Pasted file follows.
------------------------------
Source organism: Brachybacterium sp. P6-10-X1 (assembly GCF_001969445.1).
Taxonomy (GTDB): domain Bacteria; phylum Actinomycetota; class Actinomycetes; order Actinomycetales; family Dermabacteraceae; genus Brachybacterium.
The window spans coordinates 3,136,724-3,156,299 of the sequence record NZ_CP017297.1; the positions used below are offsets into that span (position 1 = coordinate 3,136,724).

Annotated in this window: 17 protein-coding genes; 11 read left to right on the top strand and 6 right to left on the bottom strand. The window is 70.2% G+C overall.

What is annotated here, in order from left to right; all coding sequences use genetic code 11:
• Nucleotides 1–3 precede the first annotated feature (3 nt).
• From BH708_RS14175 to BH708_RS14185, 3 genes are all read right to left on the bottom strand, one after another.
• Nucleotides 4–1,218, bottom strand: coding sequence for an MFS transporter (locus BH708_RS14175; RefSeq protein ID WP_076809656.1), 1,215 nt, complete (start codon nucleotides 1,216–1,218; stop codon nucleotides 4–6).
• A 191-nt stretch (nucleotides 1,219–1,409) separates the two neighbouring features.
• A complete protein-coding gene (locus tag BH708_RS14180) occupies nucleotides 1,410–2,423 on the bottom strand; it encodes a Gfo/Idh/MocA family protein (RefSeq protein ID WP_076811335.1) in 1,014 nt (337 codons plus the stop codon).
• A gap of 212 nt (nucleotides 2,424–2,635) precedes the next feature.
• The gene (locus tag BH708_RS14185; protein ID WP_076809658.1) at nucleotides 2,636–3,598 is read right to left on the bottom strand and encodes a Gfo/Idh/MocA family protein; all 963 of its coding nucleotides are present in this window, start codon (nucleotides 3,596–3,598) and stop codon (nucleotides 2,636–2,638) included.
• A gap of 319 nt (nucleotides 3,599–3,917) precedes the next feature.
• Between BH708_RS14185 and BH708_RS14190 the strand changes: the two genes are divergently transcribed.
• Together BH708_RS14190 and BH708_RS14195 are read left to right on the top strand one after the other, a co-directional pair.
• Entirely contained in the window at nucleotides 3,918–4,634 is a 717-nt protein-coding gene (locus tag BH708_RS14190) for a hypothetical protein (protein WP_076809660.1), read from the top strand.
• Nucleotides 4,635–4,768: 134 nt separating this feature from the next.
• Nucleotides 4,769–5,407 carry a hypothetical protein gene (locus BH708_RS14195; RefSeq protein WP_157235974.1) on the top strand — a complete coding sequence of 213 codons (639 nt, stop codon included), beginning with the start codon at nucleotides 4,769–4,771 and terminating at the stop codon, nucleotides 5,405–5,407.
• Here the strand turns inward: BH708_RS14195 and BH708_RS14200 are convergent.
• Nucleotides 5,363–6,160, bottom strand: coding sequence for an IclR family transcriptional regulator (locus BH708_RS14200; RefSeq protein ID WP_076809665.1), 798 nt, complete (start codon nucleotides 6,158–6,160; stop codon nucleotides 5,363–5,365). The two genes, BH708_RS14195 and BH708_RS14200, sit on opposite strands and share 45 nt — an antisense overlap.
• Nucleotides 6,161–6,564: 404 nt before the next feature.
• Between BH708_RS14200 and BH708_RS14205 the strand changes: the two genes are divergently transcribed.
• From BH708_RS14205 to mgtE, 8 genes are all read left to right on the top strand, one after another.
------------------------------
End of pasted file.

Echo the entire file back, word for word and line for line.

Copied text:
Source organism: Brachybacterium sp. P6-10-X1 (assembly GCF_001969445.1).
Taxonomy (GTDB): domain Bacteria; phylum Actinomycetota; class Actinomycetes; order Actinomycetales; family Dermabacteraceae; genus Brachybacterium.
The window spans coordinates 3,136,724-3,156,299 of the sequence record NZ_CP017297.1; the positions used below are offsets into that span (position 1 = coordinate 3,136,724).

Annotated in this window: 17 protein-coding genes; 11 read left to right on the top strand and 6 right to left on the bottom strand. The window is 70.2% G+C overall.

What is annotated here, in order from left to right; all coding sequences use genetic code 11:
• Nucleotides 1–3 precede the first annotated feature (3 nt).
• From BH708_RS14175 to BH708_RS14185, 3 genes are all read right to left on the bottom strand, one after another.
• Nucleotides 4–1,218, bottom strand: coding sequence for an MFS transporter (locus BH708_RS14175; RefSeq protein ID WP_076809656.1), 1,215 nt, complete (start codon nucleotides 1,216–1,218; stop codon nucleotides 4–6).
• A 191-nt stretch (nucleotides 1,219–1,409) separates the two neighbouring features.
• A complete protein-coding gene (locus tag BH708_RS14180) occupies nucleotides 1,410–2,423 on the bottom strand; it encodes a Gfo/Idh/MocA family protein (RefSeq protein ID WP_076811335.1) in 1,014 nt (337 codons plus the stop codon).
• A gap of 212 nt (nucleotides 2,424–2,635) precedes the next feature.
• The gene (locus tag BH708_RS14185; protein ID WP_076809658.1) at nucleotides 2,636–3,598 is read right to left on the bottom strand and encodes a Gfo/Idh/MocA family protein; all 963 of its coding nucleotides are present in this window, start codon (nucleotides 3,596–3,598) and stop codon (nucleotides 2,636–2,638) included.
• A gap of 319 nt (nucleotides 3,599–3,917) precedes the next feature.
• Between BH708_RS14185 and BH708_RS14190 the strand changes: the two genes are divergently transcribed.
• Together BH708_RS14190 and BH708_RS14195 are read left to right on the top strand one after the other, a co-directional pair.
• Entirely contained in the window at nucleotides 3,918–4,634 is a 717-nt protein-coding gene (locus tag BH708_RS14190) for a hypothetical protein (protein WP_076809660.1), read from the top strand.
• Nucleotides 4,635–4,768: 134 nt separating this feature from the next.
• Nucleotides 4,769–5,407 carry a hypothetical protein gene (locus BH708_RS14195; RefSeq protein WP_157235974.1) on the top strand — a complete coding sequence of 213 codons (639 nt, stop codon included), beginning with the start codon at nucleotides 4,769–4,771 and terminating at the stop codon, nucleotides 5,405–5,407.
• Here the strand turns inward: BH708_RS14195 and BH708_RS14200 are convergent.
• Nucleotides 5,363–6,160, bottom strand: coding sequence for an IclR family transcriptional regulator (locus BH708_RS14200; RefSeq protein ID WP_076809665.1), 798 nt, complete (start codon nucleotides 6,158–6,160; stop codon nucleotides 5,363–5,365). The two genes, BH708_RS14195 and BH708_RS14200, sit on opposite strands and share 45 nt — an antisense overlap.
• Nucleotides 6,161–6,564: 404 nt before the next feature.
• Between BH708_RS14200 and BH708_RS14205 the strand changes: the two genes are divergently transcribed.
• From BH708_RS14205 to mgtE, 8 genes are all read left to right on the top strand, one after another.